Frogfish - facts, identification, behavior, photography

Frogfishes- members of the Genus Antennarius, Family Antennariidae
By Mike Bartick

Frogfish are amongst my favorite critters to look for underwater. They are so well camouflaged and adapted to their immediate surroundings, that they are rarely detected. Often called grotesque, frogfish were declared “The spawn of Satan” by the mayor of Bitung, Indonesia.


Frogfish (Frog fish, frogfishes) are very misunderstood and very little is known about this unique underwater lie-in-wait predator. The hairy frogfishAntennarius striatus, is a special type of frogfish that is one of the most popular subjects for underwater photographers.


Frogfish Habitats and Range


The twelve genera of Antennaridae (antennae bearing) Frogfish are found nearly worldwide but tend to be bunched as species in different oceans. This article highlights the frogfish of the info-pacific, found in the genus Antennarius.

The Giant frogfish, Antennarius commersoni, has a large range and can be found throughout the tropical Pacific, Eastern Atlantic, Eastern Pacific, Hawaii (Kona), Indian Ocean, Japan, Red Sea, Tropical Australia, Western Atlantic, Indonesia and Asia. Frogfish take on many different color forms throughout their lifecycle.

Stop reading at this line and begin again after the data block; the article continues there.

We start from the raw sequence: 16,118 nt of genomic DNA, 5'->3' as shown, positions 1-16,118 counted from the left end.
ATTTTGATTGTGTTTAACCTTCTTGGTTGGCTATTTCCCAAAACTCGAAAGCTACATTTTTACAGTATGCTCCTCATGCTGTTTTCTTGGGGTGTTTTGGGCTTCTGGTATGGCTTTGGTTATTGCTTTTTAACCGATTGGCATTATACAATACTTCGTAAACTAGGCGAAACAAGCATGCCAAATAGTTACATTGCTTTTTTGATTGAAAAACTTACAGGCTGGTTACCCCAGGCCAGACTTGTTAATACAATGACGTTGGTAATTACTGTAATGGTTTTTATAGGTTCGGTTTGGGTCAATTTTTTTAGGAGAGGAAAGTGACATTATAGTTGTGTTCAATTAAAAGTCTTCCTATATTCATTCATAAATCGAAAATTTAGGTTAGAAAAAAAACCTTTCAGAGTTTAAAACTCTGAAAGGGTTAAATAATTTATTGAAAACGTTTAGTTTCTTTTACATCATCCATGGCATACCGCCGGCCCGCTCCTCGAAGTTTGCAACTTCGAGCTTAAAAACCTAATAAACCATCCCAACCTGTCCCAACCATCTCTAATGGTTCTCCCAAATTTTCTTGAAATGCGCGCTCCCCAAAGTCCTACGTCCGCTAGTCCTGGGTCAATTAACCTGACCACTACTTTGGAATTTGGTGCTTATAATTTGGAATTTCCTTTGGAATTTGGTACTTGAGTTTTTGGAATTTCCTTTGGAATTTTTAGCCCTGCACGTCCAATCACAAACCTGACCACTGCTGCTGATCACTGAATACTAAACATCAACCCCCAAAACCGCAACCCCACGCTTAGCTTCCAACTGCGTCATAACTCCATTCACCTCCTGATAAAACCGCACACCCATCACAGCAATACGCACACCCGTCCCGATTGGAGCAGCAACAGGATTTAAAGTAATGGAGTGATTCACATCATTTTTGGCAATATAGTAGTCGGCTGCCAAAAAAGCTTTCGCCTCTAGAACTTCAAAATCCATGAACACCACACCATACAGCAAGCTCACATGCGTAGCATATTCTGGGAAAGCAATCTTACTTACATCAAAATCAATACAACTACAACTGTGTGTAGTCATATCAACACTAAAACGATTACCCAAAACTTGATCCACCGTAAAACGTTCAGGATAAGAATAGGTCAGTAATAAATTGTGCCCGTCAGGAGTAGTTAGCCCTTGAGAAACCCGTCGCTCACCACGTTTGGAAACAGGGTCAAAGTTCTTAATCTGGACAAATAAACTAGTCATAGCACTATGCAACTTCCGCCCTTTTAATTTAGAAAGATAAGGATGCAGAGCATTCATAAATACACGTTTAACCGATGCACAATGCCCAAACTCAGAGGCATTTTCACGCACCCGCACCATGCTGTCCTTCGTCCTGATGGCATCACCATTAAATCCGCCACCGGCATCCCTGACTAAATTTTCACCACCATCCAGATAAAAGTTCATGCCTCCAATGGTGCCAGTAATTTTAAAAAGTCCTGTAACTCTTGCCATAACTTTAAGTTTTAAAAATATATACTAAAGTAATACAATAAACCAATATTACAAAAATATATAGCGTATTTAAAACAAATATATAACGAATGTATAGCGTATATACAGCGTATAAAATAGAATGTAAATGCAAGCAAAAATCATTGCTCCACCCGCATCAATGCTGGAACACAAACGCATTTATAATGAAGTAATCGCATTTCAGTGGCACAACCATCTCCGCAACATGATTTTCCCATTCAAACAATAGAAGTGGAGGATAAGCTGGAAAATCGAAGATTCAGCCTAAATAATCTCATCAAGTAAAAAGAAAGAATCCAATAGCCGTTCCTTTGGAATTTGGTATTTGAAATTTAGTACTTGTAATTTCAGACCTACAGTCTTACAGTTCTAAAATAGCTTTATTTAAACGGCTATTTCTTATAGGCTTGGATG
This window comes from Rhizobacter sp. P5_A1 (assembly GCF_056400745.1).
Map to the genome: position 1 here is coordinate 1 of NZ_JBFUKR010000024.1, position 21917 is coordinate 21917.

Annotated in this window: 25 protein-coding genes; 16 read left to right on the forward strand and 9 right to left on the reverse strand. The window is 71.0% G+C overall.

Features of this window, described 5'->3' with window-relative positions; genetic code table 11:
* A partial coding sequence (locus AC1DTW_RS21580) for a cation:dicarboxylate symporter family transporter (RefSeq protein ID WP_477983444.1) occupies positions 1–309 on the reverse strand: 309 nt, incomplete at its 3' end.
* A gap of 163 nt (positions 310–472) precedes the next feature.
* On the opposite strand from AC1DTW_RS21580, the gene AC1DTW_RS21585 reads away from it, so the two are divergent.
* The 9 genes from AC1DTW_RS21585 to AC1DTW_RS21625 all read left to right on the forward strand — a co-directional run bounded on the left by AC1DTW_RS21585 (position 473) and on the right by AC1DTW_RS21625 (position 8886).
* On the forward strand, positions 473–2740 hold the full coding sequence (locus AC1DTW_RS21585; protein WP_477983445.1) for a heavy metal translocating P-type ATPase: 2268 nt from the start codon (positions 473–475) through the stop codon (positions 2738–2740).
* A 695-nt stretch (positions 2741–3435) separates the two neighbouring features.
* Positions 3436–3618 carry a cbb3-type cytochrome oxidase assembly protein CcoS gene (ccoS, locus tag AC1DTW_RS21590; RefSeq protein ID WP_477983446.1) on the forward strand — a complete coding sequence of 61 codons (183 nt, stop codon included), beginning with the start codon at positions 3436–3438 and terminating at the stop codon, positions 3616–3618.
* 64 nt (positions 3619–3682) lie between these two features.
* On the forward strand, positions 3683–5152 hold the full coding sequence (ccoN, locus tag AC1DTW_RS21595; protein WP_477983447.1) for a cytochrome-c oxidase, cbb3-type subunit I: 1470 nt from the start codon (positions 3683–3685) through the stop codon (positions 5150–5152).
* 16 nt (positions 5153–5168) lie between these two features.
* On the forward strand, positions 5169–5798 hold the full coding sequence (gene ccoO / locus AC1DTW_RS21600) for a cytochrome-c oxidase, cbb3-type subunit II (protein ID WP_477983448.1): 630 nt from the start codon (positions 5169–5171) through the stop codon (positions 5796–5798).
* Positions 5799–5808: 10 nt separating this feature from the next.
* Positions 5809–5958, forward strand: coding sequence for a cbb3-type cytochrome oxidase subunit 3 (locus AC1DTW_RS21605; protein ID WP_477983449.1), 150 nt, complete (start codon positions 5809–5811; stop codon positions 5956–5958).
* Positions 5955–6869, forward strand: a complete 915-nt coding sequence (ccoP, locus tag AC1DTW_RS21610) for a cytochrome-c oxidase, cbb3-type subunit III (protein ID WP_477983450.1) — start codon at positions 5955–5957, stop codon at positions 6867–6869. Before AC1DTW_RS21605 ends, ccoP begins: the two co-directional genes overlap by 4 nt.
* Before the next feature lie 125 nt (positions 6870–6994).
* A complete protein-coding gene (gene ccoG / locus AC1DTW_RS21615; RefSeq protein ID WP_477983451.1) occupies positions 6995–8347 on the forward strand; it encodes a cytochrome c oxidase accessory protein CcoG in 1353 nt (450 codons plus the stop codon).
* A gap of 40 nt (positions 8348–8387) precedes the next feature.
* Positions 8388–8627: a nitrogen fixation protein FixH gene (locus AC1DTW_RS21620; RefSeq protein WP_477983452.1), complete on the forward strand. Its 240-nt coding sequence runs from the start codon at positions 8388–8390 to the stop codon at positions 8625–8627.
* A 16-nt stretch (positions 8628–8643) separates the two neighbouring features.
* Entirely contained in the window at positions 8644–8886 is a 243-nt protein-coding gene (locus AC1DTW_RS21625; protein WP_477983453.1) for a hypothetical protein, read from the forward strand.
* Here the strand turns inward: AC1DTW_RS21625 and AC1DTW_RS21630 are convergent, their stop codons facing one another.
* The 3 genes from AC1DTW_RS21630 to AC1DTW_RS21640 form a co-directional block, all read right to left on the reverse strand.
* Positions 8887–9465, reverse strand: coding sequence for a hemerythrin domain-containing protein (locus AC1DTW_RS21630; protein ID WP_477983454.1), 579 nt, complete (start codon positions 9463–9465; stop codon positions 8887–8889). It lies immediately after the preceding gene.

Frogfish Lifecycle, Size and Colorations


The complete length of the lifecycle of an individual is unknown outside of captivity. The size can range anywhere from 1/8 inch to 22 inches. As a juvenile the Giant frogfish may be white or yellow and saddled with reddish colored patches, often misidentified underwater as a clown frogfish. But as the individual grows towards the sex phase the colors can shift from pink, yellow, black, beige, green and more, often sporting scab like appendages. But all frogfish are speculated to have a chameleon like ability with some even growing hair like appendages.


Frogfish with its lure out

Frogfish with lure, A. maculatus, waiting for its prey, Photo by Mike Bartick.


Frogfish - master of Camouflage


frogfish camouflaged like a sponge

Large Frogfish and a sponge. I can't stop looking at this photo. Well, I'm still not convinced that it is not two frogfish! Photo by Andrew Taylor in Mozambique with an Olympus 7070 with a wide-angle lens.


Frogfish Behavior - Predation


Frogfish, also known as anglerfish, are lie-in-wait predators. They are equipped with a specialized lure called an Esca. The Illicium is the fishing rod appendage and the Esca is the bait, also specialized. Using its fishing rod and lure the frogfish will dangle the bait in front of its head. An unsuspecting passerby will see the lure and become excited, swimming towards a seemingly easy meal, the predator becomes the prey. The frogfish is a carnivore - its diet is small fish.